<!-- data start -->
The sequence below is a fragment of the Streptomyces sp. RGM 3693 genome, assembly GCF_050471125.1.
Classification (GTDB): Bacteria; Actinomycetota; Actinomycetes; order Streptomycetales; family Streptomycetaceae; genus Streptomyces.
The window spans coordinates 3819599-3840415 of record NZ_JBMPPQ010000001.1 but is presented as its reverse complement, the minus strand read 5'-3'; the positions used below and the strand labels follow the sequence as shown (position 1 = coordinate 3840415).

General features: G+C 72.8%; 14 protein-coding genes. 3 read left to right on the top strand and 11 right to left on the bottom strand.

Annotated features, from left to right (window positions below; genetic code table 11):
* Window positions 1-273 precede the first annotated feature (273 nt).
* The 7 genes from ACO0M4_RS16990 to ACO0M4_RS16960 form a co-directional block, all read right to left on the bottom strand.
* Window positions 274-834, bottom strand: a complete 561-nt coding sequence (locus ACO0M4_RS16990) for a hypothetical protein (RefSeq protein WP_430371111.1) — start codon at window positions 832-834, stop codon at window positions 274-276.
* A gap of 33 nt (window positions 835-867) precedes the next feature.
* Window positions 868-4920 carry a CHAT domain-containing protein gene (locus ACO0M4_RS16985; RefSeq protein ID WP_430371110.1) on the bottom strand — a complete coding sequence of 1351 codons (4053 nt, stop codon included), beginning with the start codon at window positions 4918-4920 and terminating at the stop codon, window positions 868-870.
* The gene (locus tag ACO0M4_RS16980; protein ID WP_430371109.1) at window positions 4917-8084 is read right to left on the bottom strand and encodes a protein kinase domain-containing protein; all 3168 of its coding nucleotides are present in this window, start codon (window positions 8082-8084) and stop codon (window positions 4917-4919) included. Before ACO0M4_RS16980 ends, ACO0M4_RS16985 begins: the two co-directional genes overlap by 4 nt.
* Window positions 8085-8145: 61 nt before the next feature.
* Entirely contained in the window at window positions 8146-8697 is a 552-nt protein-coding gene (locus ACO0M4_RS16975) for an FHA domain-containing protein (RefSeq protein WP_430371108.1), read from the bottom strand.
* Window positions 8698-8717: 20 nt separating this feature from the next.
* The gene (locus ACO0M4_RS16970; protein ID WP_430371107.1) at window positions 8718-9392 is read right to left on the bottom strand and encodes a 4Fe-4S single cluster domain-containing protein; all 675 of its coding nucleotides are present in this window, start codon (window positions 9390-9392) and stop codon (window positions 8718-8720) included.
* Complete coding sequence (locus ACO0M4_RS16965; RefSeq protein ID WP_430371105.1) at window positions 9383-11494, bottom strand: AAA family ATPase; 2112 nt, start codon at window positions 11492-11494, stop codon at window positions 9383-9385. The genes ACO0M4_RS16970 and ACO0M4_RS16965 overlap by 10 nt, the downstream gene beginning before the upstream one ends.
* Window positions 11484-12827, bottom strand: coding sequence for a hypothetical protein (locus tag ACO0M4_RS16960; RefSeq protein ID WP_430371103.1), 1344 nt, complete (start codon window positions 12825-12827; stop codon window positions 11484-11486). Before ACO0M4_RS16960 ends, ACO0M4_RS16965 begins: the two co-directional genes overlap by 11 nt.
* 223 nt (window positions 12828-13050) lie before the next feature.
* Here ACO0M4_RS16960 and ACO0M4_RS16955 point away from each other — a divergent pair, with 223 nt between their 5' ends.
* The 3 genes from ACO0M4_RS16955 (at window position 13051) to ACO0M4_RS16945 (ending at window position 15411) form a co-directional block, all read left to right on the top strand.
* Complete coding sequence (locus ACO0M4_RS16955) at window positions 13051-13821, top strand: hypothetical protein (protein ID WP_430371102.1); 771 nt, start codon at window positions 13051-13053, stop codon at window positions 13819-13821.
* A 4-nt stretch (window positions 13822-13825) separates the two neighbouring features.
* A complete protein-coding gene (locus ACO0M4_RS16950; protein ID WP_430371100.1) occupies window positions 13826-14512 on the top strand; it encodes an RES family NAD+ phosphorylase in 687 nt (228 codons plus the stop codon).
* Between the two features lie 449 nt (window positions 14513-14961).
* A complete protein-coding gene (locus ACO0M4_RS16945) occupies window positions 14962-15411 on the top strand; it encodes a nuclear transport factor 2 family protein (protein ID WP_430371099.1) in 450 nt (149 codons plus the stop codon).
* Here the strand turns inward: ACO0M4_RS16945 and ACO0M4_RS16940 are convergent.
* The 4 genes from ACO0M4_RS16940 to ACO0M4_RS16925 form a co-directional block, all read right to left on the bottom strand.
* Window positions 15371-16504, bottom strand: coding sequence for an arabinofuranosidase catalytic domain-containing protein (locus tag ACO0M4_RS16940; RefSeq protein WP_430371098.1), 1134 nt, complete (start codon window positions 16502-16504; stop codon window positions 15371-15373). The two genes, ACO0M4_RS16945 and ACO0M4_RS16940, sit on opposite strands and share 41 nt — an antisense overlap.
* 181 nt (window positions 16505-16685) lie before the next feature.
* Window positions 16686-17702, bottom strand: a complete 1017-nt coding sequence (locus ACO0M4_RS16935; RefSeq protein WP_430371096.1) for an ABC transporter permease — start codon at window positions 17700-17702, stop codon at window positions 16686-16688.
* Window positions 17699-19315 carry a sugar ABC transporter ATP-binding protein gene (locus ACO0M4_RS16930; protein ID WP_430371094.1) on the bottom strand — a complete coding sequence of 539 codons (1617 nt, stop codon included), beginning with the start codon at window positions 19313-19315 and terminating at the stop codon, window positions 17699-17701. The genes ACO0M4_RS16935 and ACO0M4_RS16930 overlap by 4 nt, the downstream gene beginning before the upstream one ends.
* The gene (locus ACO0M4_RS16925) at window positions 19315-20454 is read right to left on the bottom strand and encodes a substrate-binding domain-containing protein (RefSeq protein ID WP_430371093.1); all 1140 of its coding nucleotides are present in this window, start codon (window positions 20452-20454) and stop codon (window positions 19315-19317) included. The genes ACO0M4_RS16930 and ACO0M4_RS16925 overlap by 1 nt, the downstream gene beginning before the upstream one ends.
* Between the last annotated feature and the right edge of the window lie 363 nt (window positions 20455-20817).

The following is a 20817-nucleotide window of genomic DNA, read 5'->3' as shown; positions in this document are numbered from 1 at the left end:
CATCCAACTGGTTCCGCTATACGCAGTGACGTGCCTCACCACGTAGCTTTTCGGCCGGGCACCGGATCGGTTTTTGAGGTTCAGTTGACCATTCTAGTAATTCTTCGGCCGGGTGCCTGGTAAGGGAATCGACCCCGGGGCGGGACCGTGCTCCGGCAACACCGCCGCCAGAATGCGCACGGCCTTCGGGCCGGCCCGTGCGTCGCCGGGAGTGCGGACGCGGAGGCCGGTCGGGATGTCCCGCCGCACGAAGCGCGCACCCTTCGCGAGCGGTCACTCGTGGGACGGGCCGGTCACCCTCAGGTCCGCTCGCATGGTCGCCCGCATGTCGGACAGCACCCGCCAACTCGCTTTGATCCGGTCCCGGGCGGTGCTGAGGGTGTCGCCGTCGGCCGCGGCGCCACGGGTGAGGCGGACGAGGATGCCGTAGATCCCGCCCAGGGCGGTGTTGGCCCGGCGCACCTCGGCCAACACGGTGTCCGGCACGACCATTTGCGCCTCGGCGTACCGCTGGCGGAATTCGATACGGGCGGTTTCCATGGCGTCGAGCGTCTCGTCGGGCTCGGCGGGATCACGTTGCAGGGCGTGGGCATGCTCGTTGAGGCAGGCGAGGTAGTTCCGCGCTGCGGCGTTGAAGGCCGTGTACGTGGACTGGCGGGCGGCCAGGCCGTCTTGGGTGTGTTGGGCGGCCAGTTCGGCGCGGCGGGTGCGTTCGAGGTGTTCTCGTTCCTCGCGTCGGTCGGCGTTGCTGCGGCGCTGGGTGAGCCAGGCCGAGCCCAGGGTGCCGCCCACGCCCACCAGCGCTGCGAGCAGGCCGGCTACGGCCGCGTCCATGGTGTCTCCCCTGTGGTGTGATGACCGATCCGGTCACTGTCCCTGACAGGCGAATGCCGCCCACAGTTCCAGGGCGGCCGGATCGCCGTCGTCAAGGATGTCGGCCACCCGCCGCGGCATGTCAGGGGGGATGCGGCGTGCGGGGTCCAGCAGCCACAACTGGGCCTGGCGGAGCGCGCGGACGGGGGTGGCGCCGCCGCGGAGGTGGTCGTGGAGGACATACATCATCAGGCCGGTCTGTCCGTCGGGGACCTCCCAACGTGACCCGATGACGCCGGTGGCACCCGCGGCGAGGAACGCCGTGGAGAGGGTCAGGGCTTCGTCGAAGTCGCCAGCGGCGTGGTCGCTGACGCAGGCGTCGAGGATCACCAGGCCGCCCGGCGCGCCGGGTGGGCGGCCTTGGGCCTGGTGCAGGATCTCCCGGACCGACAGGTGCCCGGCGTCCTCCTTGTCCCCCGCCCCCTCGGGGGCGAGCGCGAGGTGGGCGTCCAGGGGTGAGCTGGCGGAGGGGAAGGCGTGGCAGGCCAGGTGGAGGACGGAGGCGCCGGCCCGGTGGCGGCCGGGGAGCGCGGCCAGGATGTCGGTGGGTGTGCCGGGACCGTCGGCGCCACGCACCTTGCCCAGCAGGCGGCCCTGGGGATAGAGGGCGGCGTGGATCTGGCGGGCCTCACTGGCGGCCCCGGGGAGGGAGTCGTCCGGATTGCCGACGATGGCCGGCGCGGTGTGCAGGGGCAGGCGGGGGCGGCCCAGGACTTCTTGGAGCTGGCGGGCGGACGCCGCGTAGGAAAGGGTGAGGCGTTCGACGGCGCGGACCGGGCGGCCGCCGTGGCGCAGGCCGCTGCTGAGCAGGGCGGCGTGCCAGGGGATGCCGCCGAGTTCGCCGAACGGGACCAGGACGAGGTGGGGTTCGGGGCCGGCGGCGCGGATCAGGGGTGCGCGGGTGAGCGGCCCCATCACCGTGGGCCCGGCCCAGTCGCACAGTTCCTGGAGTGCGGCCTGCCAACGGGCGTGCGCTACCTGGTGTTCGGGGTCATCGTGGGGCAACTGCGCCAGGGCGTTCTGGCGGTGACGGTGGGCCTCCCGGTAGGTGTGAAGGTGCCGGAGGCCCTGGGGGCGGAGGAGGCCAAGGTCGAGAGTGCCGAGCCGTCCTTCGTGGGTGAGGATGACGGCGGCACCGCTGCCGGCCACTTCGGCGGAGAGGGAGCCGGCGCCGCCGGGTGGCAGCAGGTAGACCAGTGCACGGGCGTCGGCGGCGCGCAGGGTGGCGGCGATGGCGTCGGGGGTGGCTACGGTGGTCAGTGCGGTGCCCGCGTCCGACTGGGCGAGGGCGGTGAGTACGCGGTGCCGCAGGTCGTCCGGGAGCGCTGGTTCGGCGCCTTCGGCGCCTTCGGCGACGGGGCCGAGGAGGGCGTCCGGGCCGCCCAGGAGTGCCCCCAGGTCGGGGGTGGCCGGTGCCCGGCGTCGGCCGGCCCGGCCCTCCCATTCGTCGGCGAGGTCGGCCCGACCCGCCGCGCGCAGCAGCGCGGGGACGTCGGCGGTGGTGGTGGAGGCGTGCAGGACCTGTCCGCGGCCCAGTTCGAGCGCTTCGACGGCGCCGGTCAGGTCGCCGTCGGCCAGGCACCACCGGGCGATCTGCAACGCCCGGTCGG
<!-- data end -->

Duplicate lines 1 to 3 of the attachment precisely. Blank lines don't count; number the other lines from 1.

The sequence below is a fragment of the Streptomyces sp. RGM 3693 genome, assembly GCF_050471125.1.
Classification (GTDB): Bacteria; Actinomycetota; Actinomycetes; order Streptomycetales; family Streptomycetaceae; genus Streptomyces.
The window spans coordinates 3819599-3840415 of record NZ_JBMPPQ010000001.1 but is presented as its reverse complement, the minus strand read 5'-3'; the positions used below and the strand labels follow the sequence as shown (position 1 = coordinate 3840415).